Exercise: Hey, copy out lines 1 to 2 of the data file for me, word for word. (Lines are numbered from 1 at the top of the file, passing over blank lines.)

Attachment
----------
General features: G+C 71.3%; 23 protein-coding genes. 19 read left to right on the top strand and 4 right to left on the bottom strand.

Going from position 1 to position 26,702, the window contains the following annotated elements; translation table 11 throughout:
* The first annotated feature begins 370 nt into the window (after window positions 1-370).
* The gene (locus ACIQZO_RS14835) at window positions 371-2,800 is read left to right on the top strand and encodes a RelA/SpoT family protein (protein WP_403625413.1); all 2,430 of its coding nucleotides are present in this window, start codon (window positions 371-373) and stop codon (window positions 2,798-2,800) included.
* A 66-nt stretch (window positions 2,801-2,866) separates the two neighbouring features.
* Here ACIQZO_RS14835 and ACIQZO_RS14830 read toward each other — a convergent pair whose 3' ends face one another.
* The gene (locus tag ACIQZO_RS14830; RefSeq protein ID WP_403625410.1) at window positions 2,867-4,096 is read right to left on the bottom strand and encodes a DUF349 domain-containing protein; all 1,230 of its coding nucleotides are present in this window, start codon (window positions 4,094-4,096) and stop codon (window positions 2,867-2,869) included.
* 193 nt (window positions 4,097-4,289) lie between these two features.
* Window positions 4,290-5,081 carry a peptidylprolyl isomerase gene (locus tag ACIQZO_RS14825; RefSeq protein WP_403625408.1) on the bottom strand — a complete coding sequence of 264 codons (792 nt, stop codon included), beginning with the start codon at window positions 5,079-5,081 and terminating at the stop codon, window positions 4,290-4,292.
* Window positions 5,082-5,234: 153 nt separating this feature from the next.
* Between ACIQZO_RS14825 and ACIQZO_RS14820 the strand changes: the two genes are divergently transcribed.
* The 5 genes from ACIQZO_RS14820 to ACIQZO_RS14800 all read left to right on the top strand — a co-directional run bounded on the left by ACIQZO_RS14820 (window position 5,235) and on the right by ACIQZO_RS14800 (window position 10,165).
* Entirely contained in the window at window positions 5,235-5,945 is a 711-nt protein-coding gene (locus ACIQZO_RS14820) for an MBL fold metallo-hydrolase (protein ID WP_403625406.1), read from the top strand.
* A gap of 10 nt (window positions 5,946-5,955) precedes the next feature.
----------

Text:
General features: G+C 71.3%; 23 protein-coding genes. 19 read left to right on the top strand and 4 right to left on the bottom strand.

Going from position 1 to position 26,702, the window contains the following annotated elements; translation table 11 throughout: